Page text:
Re-Gather to Reflect (20-30min)
Make sure the Scripture text relates to service, in general, or the project. Be sure the verbal message tells the story of the action message. What are we doing? Why is it important? Who will benefit? When possible, have someone engaged in this ministry already (as a “provider” or “recipient”) share the message/give a testimony. Two texts and points are provided for your preparation and reflection.
* What does obedience look like? Jesus talks about what God expects from us, he uses an analogy of sheep and goats. His listeners would be used to sheep and goats grazing together, but separating at night for sleep. Goats are considered indocile, a bit wild, and often viewed in a negative light (“scapegoat”). Yet Jesus is looking for more than docility in his sheep. Being well-behaved and being compassionate are not the same thing. Not doing the wrong thing is not the same as doing the right thing. Being a rule-follower does not make us a Jesus-follower.
* What does compassion mean? Jesus says that those who see another’s need and meet it, are caring for Christ as they care for others. The compassionate response is not entirely proscribed; it is a response that is both alert and deeply attentive. It meets basic needs, but possibly in creative ways. In this parable, we see that those who respond compassionately are not keeping track. Those who are responding compassionately to others in need see neighbor; they are not just pursuing virtue or achievement in good works. We do well to see how Christ aligns Himself with those in need, rather than to fail to see neighbor as we seek to serve Jesus.
* What makes Mary a radical servant? Her consent to a plan that seemed unfathomable? That placed her life at risk? Her prophetic exclamation? Her belief she was favored? That she could be the one chosen by God to play a key part in the Lord’s plan for His people? Consider what might it mean to believe that we are loved and designed to act in the world in accord with the Creator’s will. If we believe that are chosen for good works prepared in advance for us to do (Ephesians 2:10), then what difference does that make in how we live? Will we have courage to do and say dangerous things, in accord to God’s will (not our own self-seeking)?
* How do Elizabeth and Mary help each other? Consider how do we help each other when we find that God’s plans for our lives look different than “normal”? Service is not always “helper” to “helped”. Service is often a mutual exchange of gifts. Let us consider that service can look different than we plan. We are called to love our neighbor as ourselves. Rather than seeking control, let us seek to be attentive and caring. Let us give God room to reveal Godself in ways that are unexpected and wonderful.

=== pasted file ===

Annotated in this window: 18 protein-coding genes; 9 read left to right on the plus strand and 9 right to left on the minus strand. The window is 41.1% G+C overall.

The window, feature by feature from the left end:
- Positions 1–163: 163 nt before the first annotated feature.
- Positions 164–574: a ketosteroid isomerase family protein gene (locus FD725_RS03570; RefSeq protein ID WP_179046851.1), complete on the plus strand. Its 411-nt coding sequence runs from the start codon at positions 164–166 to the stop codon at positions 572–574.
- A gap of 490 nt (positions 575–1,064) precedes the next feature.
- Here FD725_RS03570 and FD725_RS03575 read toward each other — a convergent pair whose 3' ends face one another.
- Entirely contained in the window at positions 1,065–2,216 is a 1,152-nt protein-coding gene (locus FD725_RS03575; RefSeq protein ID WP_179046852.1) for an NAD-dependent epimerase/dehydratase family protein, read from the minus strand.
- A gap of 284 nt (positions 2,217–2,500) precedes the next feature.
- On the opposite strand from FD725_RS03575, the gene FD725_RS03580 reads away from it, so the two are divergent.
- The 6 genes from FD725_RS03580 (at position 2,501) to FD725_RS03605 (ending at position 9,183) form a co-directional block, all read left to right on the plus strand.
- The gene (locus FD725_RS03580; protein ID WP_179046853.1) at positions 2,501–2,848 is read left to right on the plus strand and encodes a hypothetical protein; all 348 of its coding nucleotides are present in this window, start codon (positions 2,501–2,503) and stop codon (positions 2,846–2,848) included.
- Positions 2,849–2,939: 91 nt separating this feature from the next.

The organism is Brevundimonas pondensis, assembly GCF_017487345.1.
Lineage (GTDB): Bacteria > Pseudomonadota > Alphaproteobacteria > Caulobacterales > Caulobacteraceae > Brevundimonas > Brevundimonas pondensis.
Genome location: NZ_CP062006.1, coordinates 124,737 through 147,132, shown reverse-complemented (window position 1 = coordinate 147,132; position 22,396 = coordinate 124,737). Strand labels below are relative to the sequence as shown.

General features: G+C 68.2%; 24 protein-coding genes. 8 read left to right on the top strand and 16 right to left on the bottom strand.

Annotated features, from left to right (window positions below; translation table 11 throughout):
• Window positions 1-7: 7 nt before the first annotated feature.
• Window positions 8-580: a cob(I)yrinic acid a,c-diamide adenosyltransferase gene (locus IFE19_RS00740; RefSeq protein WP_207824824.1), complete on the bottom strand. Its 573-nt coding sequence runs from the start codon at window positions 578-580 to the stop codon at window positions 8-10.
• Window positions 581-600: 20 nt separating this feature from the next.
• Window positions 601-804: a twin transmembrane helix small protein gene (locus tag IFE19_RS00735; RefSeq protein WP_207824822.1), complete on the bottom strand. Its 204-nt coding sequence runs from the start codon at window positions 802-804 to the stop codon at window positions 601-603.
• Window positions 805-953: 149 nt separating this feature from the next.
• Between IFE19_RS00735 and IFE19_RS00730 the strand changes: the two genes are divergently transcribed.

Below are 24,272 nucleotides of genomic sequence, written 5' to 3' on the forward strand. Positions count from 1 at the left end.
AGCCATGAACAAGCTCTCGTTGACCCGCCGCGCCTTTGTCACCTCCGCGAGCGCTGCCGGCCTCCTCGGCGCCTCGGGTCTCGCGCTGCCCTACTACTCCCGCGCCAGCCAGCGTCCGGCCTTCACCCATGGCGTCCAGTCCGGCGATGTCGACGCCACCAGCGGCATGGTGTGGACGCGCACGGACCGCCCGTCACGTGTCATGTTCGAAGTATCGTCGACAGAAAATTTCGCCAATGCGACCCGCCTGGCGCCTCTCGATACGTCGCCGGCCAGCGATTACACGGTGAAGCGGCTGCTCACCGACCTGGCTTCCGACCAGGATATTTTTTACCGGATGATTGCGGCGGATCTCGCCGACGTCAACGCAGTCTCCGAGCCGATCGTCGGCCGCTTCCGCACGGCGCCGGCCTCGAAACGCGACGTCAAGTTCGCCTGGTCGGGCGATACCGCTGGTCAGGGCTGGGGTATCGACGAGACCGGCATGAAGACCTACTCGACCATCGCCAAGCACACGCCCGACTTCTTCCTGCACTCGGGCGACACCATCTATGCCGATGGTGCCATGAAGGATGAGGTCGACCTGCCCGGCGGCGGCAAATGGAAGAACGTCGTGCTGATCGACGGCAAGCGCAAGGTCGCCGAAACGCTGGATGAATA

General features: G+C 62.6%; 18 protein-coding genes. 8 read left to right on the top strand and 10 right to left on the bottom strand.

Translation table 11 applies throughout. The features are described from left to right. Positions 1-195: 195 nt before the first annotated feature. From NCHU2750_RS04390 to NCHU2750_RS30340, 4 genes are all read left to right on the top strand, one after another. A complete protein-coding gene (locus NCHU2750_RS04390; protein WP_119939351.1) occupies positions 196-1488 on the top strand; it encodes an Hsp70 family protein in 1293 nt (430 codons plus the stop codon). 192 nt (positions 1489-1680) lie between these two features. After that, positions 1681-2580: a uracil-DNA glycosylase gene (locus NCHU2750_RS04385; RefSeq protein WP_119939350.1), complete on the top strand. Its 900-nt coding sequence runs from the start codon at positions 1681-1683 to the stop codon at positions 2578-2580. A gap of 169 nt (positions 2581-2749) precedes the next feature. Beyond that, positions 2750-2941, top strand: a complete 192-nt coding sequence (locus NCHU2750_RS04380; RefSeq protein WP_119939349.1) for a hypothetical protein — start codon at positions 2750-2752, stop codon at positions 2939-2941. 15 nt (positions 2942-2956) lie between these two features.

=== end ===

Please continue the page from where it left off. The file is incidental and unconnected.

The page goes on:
There are many physical labor projects that can be done within a 60-90 minute timeframe. Some projects take more time, which may be a great opportunity on another occasion for groups that have the skills and interest or for a full day event. Some relatively “short” physical labor projects include: mowing lawns, sweeping sidewalks, snow shoveling, basic gardening for neighbors or in a community garden space, litter clean-up, indoor housework like fixing a leaky faucet, mopping floors, etc., painting benches, fences, etc.
Pre-arrange attire. Encourage everyone to wear their work clothes in your announcements, Facebook, Twitter, e-mails and text messages. Having extra work clothes available for newcomers and those who didn’t get the message is important.
Pre-arrange locations. Consider folks with limited mobility, newly living on their own (widowed, divorced, etc.), up in age, or with specific home issues that are known to you. After you have identified homes, contact residents and ask if they would like to be put on the list for possible service – if the team is able to get them. This is an offer, but not a guarantee! Don’t offer services you can’t provide. For public beautification projects, ensure that you know all the rules and are following them.
The majority of tasks should be low-skill, so that everybody can participate (and not cause damage). Visiting, watching over very small children, giving out plants, equipment and the like, and going at a slow pace are good options for folks who cannot manage a lot of physical exertion.
Some relatively “short” inside-the-sanctuary physical labor projects include: making hygiene or other kits, making and packing sandwiches, and sorting donated goods. You will likely need to conduct a drive in advance for the items you are distributing. Setting up an assembly line of tables for packing hygiene kits or sack lunches is very feasible within most sanctuary spaces. If feasible and hygienic, consider doing other activities like sorting donated goods and sandwich making in the sanctuary space. Delivery can occur later or immediately after the service. It depends on your context.. However, when that happens and it should happen before the next Sunday – make sure to take a photo and share it at the next service.)